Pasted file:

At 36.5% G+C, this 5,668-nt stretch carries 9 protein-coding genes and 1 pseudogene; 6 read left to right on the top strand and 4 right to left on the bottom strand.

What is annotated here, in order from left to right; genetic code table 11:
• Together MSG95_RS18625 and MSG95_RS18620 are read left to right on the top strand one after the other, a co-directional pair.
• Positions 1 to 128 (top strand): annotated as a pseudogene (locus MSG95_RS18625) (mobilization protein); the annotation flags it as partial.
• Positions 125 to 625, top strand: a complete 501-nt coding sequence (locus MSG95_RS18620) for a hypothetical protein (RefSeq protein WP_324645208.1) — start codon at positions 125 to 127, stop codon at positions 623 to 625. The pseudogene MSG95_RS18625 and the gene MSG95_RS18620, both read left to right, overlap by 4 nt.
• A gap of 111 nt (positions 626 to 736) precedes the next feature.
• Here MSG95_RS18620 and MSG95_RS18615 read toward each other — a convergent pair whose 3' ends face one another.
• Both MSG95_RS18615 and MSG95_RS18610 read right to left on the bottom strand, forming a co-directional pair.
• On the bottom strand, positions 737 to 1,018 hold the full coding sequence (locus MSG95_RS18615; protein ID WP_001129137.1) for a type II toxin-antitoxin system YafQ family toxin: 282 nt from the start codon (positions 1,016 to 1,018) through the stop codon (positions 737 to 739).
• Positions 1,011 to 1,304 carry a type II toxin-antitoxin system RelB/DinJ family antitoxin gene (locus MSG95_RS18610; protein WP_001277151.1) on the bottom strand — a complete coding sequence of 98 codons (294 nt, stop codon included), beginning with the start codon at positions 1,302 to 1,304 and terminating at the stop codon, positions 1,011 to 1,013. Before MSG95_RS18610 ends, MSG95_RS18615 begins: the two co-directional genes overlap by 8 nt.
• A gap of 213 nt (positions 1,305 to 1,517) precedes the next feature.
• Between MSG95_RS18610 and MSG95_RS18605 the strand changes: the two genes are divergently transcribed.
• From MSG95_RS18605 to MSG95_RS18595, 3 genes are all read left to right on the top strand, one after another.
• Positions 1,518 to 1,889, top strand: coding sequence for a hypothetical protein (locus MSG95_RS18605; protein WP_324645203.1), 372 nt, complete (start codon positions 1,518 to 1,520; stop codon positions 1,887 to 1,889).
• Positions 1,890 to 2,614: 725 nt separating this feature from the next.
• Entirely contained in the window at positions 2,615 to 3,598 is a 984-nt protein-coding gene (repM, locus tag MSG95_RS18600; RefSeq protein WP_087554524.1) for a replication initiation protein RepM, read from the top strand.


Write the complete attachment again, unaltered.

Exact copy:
At 36.5% G+C, this 5,668-nt stretch carries 9 protein-coding genes and 1 pseudogene; 6 read left to right on the top strand and 4 right to left on the bottom strand.

What is annotated here, in order from left to right; genetic code table 11:
• Together MSG95_RS18625 and MSG95_RS18620 are read left to right on the top strand one after the other, a co-directional pair.
• Positions 1 to 128 (top strand): annotated as a pseudogene (locus MSG95_RS18625) (mobilization protein); the annotation flags it as partial.
• Positions 125 to 625, top strand: a complete 501-nt coding sequence (locus MSG95_RS18620) for a hypothetical protein (RefSeq protein WP_324645208.1) — start codon at positions 125 to 127, stop codon at positions 623 to 625. The pseudogene MSG95_RS18625 and the gene MSG95_RS18620, both read left to right, overlap by 4 nt.
• A gap of 111 nt (positions 626 to 736) precedes the next feature.
• Here MSG95_RS18620 and MSG95_RS18615 read toward each other — a convergent pair whose 3' ends face one another.
• Both MSG95_RS18615 and MSG95_RS18610 read right to left on the bottom strand, forming a co-directional pair.
• On the bottom strand, positions 737 to 1,018 hold the full coding sequence (locus MSG95_RS18615; protein ID WP_001129137.1) for a type II toxin-antitoxin system YafQ family toxin: 282 nt from the start codon (positions 1,016 to 1,018) through the stop codon (positions 737 to 739).
• Positions 1,011 to 1,304 carry a type II toxin-antitoxin system RelB/DinJ family antitoxin gene (locus MSG95_RS18610; protein WP_001277151.1) on the bottom strand — a complete coding sequence of 98 codons (294 nt, stop codon included), beginning with the start codon at positions 1,302 to 1,304 and terminating at the stop codon, positions 1,011 to 1,013. Before MSG95_RS18610 ends, MSG95_RS18615 begins: the two co-directional genes overlap by 8 nt.
• A gap of 213 nt (positions 1,305 to 1,517) precedes the next feature.
• Between MSG95_RS18610 and MSG95_RS18605 the strand changes: the two genes are divergently transcribed.
• From MSG95_RS18605 to MSG95_RS18595, 3 genes are all read left to right on the top strand, one after another.
• Positions 1,518 to 1,889, top strand: coding sequence for a hypothetical protein (locus MSG95_RS18605; protein WP_324645203.1), 372 nt, complete (start codon positions 1,518 to 1,520; stop codon positions 1,887 to 1,889).
• Positions 1,890 to 2,614: 725 nt separating this feature from the next.
• Entirely contained in the window at positions 2,615 to 3,598 is a 984-nt protein-coding gene (repM, locus tag MSG95_RS18600; RefSeq protein WP_087554524.1) for a replication initiation protein RepM, read from the top strand.